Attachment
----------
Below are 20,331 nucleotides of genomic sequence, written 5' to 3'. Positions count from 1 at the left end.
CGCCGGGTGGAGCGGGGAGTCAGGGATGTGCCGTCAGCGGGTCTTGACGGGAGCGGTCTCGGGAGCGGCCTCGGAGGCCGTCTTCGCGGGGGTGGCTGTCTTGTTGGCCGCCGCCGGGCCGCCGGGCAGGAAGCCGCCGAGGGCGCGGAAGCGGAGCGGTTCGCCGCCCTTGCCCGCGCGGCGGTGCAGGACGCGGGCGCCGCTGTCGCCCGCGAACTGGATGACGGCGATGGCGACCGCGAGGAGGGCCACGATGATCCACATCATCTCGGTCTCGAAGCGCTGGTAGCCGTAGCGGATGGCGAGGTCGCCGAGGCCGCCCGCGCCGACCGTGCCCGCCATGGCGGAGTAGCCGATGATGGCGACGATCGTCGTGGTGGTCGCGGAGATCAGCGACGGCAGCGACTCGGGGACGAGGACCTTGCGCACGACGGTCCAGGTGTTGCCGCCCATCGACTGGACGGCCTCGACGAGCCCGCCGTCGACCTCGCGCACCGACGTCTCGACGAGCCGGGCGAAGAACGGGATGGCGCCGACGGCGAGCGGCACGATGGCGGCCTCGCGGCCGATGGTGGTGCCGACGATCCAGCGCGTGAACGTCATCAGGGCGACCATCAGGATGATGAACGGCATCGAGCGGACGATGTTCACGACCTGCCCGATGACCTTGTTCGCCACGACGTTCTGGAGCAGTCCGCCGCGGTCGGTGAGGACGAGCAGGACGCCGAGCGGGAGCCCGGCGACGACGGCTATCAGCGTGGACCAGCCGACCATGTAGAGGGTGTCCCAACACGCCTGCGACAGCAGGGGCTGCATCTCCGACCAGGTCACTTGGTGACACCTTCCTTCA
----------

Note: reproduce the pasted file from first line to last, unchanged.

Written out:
Below are 20,331 nucleotides of genomic sequence, written 5' to 3'. Positions count from 1 at the left end.
CGCCGGGTGGAGCGGGGAGTCAGGGATGTGCCGTCAGCGGGTCTTGACGGGAGCGGTCTCGGGAGCGGCCTCGGAGGCCGTCTTCGCGGGGGTGGCTGTCTTGTTGGCCGCCGCCGGGCCGCCGGGCAGGAAGCCGCCGAGGGCGCGGAAGCGGAGCGGTTCGCCGCCCTTGCCCGCGCGGCGGTGCAGGACGCGGGCGCCGCTGTCGCCCGCGAACTGGATGACGGCGATGGCGACCGCGAGGAGGGCCACGATGATCCACATCATCTCGGTCTCGAAGCGCTGGTAGCCGTAGCGGATGGCGAGGTCGCCGAGGCCGCCCGCGCCGACCGTGCCCGCCATGGCGGAGTAGCCGATGATGGCGACGATCGTCGTGGTGGTCGCGGAGATCAGCGACGGCAGCGACTCGGGGACGAGGACCTTGCGCACGACGGTCCAGGTGTTGCCGCCCATCGACTGGACGGCCTCGACGAGCCCGCCGTCGACCTCGCGCACCGACGTCTCGACGAGCCGGGCGAAGAACGGGATGGCGCCGACGGCGAGCGGCACGATGGCGGCCTCGCGGCCGATGGTGGTGCCGACGATCCAGCGCGTGAACGTCATCAGGGCGACCATCAGGATGATGAACGGCATCGAGCGGACGATGTTCACGACCTGCCCGATGACCTTGTTCGCCACGACGTTCTGGAGCAGTCCGCCGCGGTCGGTGAGGACGAGCAGGACGCCGAGCGGGAGCCCGGCGACGACGGCTATCAGCGTGGACCAGCCGACCATGTAGAGGGTGTCCCAACACGCCTGCGACAGCAGGGGCTGCATCTCCGACCAGGTCACTTGGTGACACCTTCCTTCA